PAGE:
3 Unusual Strategies for Coping with Depression
Last updated: June 2022
Disclaimer: I am not a health professional and the listed topics are suggestions and not to be taken in lieu of medical advice
Depression and finding tips to cope can be tricky. Many people with lived or living experience of hepatitis C have also experienced effects on their mental health. Depression and anxiety are difficult to talk about and while mental illness is becoming more accepted, there is a long way until that belief is uniform. While it is normal to have brief periods of feeling depressed or anxious due to an event, experience, or emotion, if those feelings linger for longer than usual you may consider talking with a health professional you trust.
These suggestions are based on my personal experiences and mental health diagnoses combined with discussions with others who experienced similar difficulties addressing self-care and tricks learned to combat the symptoms experienced while in depressive episodes. Lots of tips were also gleaned through years of researching and reading on lived experiences of these illnesses.
These tips and tricks may not work for everyone during a mental health incident. The tips identified in this writing are intended to assist in maintaining a basic level of self-care and responsibilities during a mental health episode. Many articles on the internet and in print regarding self-care in depressive or anxious events focus on completing the task (such as doing dishes) but neglect to focus on finding solutions should particular actions not be achievable.
When the mess and garbage is overwhelming
A messy house can be a huge trigger for anxiety and depression. It can be almost impossible to attend to while in a state of depression. When the dishes are piling up and garbage is overflowing, life feels chaotic and out of control. While depressed it can be impossible to muster up the energy to attend to chores.
During non-episodic times, I started adding anti-bacterial wipes, window cleaning wipes, paper plates, and fabric spray to my shopping list. When the days of incapacitating depression or anxiety hit, I was able to do a quick wipe on surfaces and remove odors from a bed or couch. Doing this has helped me immensely! Dishes piling up can often feel like a failure to do basic tasks when in the height of the depression, so having a store of paper plates ready can help alleviate some of this anxiety.
When having a shower is impossible
In the worst moments of depression, many people report having difficulty practicing proper hygiene relating to their physical body. Neglecting these important needs can often cause further descent into depression. To make it as easy as possible to maintain baseline personal hygiene during a depressive episode, I relied heavily on a few key items: dry shampoo, baby wipes, scented deodorant spray, and mouthwash!
Too exhausted to shower? Use baby wipes to clean your body and dry shampoo to make your hair look and smell fresher. A scented deodorant spray can also help with unpleasant body odor. It also helps with smells on clothing, if doing laundry is just not feasible. What if your bed has seen better days and smells? Changing or laundering the sheets may seem impossible, but shaking off the sheets and spraying some Febreeze goes a long way!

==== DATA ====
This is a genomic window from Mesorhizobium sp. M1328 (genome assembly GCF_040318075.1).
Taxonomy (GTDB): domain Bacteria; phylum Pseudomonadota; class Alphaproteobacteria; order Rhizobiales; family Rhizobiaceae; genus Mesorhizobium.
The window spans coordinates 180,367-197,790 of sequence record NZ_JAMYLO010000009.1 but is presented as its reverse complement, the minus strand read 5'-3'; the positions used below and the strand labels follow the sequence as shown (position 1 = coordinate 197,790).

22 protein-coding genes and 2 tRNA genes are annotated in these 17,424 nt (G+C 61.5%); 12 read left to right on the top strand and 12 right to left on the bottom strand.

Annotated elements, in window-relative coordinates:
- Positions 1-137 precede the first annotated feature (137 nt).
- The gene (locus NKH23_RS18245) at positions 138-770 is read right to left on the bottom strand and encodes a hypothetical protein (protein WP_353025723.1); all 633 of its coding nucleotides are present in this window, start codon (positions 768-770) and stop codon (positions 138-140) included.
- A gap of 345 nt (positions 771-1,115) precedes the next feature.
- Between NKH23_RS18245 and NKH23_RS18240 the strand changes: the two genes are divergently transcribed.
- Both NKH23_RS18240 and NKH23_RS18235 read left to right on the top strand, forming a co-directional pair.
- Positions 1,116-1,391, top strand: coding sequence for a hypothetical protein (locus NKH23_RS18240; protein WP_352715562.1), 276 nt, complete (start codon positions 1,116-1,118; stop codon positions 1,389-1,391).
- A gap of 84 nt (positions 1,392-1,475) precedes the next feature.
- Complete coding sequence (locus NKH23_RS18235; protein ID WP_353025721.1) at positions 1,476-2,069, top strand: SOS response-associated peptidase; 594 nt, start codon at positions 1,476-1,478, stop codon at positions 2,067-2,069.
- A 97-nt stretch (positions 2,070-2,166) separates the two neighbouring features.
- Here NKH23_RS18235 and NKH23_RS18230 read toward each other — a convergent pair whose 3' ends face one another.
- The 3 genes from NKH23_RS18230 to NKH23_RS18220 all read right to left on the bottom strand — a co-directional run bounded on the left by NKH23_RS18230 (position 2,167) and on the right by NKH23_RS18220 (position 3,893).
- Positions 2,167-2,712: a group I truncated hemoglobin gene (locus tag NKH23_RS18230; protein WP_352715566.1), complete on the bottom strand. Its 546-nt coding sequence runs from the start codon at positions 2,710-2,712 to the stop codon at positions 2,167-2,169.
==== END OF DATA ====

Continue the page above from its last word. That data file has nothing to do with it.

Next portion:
When unable to respond to emails or reach out
Social isolation can be a by-product of experiencing an episode. Throughout the years of reading about others' lived experiences of these illnesses, a common fear was observed. A crippling fear of answering phone calls, responding to messages from employers, friends, or family, or reaching out for help is common for persons living with anxiety or depression.
A suggestion I found to be extremely helpful is taking time when I feel good to pre-prepare fill-in-the-blank responses for messages from employers or regarding social obligations. For example, I would prepare messages about taking time off work, being unable to attend a social event, or canceling an appointment or commitment. The responses can be stored in a notebook or a note-taking app on your phone.
Setting alarms to send these messages can be very helpful too, as well as utilizing your email software’s ‘auto-send’ feature if available. This can also be applied to reaching out for help. Setting an alarm and sending a prepared message in an email or text message can be the difference between seeking help or not. If phone calls are a trigger, searching google for emails for the services you use may also be helpful!
Harm reduction applied to depression
In the past, mental illness was not talked about as publicly as it is now. Persons who experience a mental illness may have also experienced stigmatizing and horrific treatment at the hands of peers, professionals, close friends, and family. The belief of this author is not to cosign detrimental behaviors, but to apply harm reduction principles to mental health crises to reduce distress and lessen the severity of potential future events.
It also helps persons struggling with symptoms of acute mental illness maintain a bare minimum of positive social and physical wellness. With the aim to reduce the severity of common triggers so that moments of depression and anxiety are less destructive. Over time, and with much practice, these tips helped reduce my depression and allowed me the freedom from anxiety to seek professional help.
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